Song for your Supper

The time of year has come for lounging upon a beach recliner with a book. My current read is about Quantum Physics. I’ve just finished a chapter on wave-particle duality: the theory that light can behave as both a wave and a particle. In other words, light can be both at the same time*.

Being two things at once brings me to Song Qi, the brainchild of serial restaurant entrepreneur Alan Yau. On the one hand, Song Qi is the perfect restaurant. Everything works seamlessly from the smiling waiting staff to the stylish interior decor. The dining room resonates understated affluence from the chartreuse-velour seating to the marble tables and central crescent of golden poles. Even the black-lacquered ladies’ room feels luxurious.

My partner and I went recently for lunch and ordered two 29-euro lunchtime set menus: a dim-sum menu and an all-in-one menu with a salad, a dim sum and a cooked meat or fish. Everything was served up at the same time and we were presented with a mouthwatering feast. Highlights included a so-tender-that-it-melts-in-my-mouth beef dish and a kale salad with pine nuts, and goji berries that made me feel like a superfood goddess with just one bite. The food was washed down with a glass of red wine that’s included in the menu price. We finished our meal with a sorbet followed by a white jasmine tea served up with chocolates. I always judge a place by its chocolates so the fact that they were darkly sumptuous was a good sign. I left feeling elated. It had been an exceptional meal for a reasonable price.

On the other hand, Song Qi is a disappointment. Our second visit was over dinner. Our green velour seats made us queasy as we browsed the dinner menu with prices rising to 98 euros and the wine list with prices breaking into five figures. Over kobe beef shumai and Chilean seabass dumplings, we watched a couple on the next table make out in full view of other diners (suddenly the gold poles reminded us of a pole-dancing club). We collected our flagging spirits over crispy Peking duck pancakes and a glass or two of Chambolle-Musigny red wine, followed by a melting molten-chocolate dessert. While my head confirmed Song Qi as one of my favourite addresses in Monaco, my heart still left feeling deflated and a couple of hundred euros poorer.

Back home, I reflected upon my dining oxymoron. I first met Alan Yau two decades ago through a family friend. He had just set up his third Wagamama branch in London. His reasonably-priced dining concept had taken London by storm. The concept was simple: fine fusion cuisine combined with laid-back communal dining for fast-food prices. Finally Londoners could eat like an emperor outside China Town for under £10. Working on tight profit margins, Yau made money through the crowds of diners that queued around the street to get into his restaurants. I tried out his Bloomsbury branch and have been a loyal fan every since.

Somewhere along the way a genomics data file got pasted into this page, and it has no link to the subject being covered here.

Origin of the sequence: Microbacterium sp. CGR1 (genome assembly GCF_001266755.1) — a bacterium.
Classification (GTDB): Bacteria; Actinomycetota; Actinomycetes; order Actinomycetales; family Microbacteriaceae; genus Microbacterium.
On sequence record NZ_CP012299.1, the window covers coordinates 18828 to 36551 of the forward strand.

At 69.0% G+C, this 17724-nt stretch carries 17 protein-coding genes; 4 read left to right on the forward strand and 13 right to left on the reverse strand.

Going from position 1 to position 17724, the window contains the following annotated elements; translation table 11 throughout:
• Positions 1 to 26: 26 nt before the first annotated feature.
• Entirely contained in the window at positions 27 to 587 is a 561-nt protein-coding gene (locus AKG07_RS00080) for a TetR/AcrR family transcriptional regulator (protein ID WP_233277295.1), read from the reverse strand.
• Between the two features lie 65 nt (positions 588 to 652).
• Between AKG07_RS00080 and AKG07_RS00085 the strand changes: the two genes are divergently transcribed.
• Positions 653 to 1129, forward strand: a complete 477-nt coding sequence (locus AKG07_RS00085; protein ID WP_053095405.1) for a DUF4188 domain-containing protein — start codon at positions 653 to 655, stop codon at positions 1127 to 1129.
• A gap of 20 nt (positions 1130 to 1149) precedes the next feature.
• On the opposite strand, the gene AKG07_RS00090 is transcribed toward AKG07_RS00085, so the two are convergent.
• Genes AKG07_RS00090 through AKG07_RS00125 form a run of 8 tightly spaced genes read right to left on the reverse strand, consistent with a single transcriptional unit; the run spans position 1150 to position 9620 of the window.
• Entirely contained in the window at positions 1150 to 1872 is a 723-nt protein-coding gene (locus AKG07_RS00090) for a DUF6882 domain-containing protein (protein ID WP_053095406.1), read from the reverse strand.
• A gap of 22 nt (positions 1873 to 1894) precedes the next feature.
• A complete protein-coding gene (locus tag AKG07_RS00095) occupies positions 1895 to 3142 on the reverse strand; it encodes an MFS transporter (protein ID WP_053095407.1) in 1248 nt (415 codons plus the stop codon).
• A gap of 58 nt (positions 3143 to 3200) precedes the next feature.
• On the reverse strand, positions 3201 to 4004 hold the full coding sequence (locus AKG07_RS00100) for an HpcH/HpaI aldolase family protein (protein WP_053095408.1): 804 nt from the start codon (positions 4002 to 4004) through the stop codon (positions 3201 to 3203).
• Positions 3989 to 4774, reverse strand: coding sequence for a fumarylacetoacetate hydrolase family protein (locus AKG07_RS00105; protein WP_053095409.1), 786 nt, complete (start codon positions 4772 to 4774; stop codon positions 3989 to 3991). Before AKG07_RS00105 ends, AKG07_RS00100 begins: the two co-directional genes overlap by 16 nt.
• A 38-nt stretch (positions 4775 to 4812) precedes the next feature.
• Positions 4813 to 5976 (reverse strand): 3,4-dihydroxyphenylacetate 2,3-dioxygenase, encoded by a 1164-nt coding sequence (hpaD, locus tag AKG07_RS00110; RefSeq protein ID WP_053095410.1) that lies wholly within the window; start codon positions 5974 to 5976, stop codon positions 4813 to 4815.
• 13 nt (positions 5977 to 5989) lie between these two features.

It dawns upon me that the problem is not the legendary Yau. I could quote Alain Ducasse where main courses range up to 160 Euros or Joël Robuchon with royal spiny lobster for 162 euros. The problem lies with nighttime dining in Monaco. Internationally-renowned chefs such as Ducasse, Robuchon and Yau are famed for the quality of their ingredients and the meticulousness of their preparation. The profit margins on their lunch menus must be slim so they rely on the heavy dinner pricing to make a decent profit. And these are just the top names. With some notable exceptions, night-time dining in Monaco follows a familiar trajectory: overpriced or mediocre. The principality has created a dining dichotomy between golden-chequebook fine dining and cheap kiosks where you struggle to find anything but frozen pizza or a tired tuna salad. The pricing of rents in Monaco stops creativity in its tracks.

Where are the up-and-coming chefs that flourish a few miles away in Nice where low rents furnish talent and encourage inventiveness? Monaco is perhaps a victim of its own success. Our beloved principality is as popular as ever. Property prices in Monaco continue to rise, while those in neighboring France continue to fall. This is the right time for Monaco to dream up new ways to entice young and talented chefs here. How about a bi-annual competition for up-and-coming chefs where the prize could consist of a ten-year rent subsidy?  I’d welcome your ideas.

In the meantime, I urge you to book for lunch at Song Qi as soon as you can before the crowds start lining up around the street.

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